A good many Floridians engaged in the divorce process have a beloved pet that has long been a central member of the family household.
It is par for the course to think in emotive terms regarding that animal. Legions of divorcing Florida spouses naturally think about what makes their cherished companion happiest and what will be in its best interests following a marital dissolution.
They might reasonably want to be apprised of this: Although a family judge might also be an animal lover, he or she may not be readily inclined to employ a “best interests” legal standard when tasked with determining the outcome for a pet in divorce.
Because under Florida’s legal scheme, an animal – regardless of how much it is loved and cared for – is … property.
That might sound callous, but it is true. We noted in a Quinn & Lynch blog post some time back that, “
Pets are considered property under Florida law
and fall under equitable distribution.” As such, a typical pet-linked outcome will mark full ownership for one divorcing spouse and no continuing legal rights or duties for the other.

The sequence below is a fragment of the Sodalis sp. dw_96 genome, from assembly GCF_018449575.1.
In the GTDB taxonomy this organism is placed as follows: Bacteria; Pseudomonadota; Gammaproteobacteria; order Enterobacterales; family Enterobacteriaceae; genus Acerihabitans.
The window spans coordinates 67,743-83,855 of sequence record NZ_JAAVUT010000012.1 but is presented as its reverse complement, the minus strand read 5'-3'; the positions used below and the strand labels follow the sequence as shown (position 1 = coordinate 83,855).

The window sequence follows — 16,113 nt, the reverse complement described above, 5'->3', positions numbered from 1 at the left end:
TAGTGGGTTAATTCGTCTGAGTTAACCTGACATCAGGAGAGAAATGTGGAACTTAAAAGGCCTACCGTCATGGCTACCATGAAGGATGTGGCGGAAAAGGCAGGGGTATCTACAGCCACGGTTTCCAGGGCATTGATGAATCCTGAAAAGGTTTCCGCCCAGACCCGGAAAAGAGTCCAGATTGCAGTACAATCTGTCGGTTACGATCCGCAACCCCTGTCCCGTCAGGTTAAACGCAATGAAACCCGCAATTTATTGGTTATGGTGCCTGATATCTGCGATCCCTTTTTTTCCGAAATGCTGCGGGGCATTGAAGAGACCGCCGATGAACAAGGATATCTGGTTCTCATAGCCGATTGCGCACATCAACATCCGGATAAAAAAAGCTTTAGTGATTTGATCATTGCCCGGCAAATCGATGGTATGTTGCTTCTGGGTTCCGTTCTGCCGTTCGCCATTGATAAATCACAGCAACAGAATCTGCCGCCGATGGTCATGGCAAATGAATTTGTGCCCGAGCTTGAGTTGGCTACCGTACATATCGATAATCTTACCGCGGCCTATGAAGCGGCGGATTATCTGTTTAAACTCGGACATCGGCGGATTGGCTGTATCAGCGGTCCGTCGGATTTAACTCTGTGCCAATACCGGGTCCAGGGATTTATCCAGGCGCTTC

Yet it doesn’t have to be so cut and dried or seemingly without regard for analysis of what truly does accord with all affected parties’ best interests – including those of the pet.
divorcing parties have ample discretion in fashioning a desired pet outcome when they engage in an out-of-court process and agreement. A collaborative process or mediated settlement can promote that (as can an estate planning document such as a pet trust). Additionally, a so-called “petnup” can spell out terms and conditions relevant to a pet’s post-divorce future.
Pets are beloved family members. There is much that can be done legally to avoid courtroom disputes and uncertain outcomes concerning them.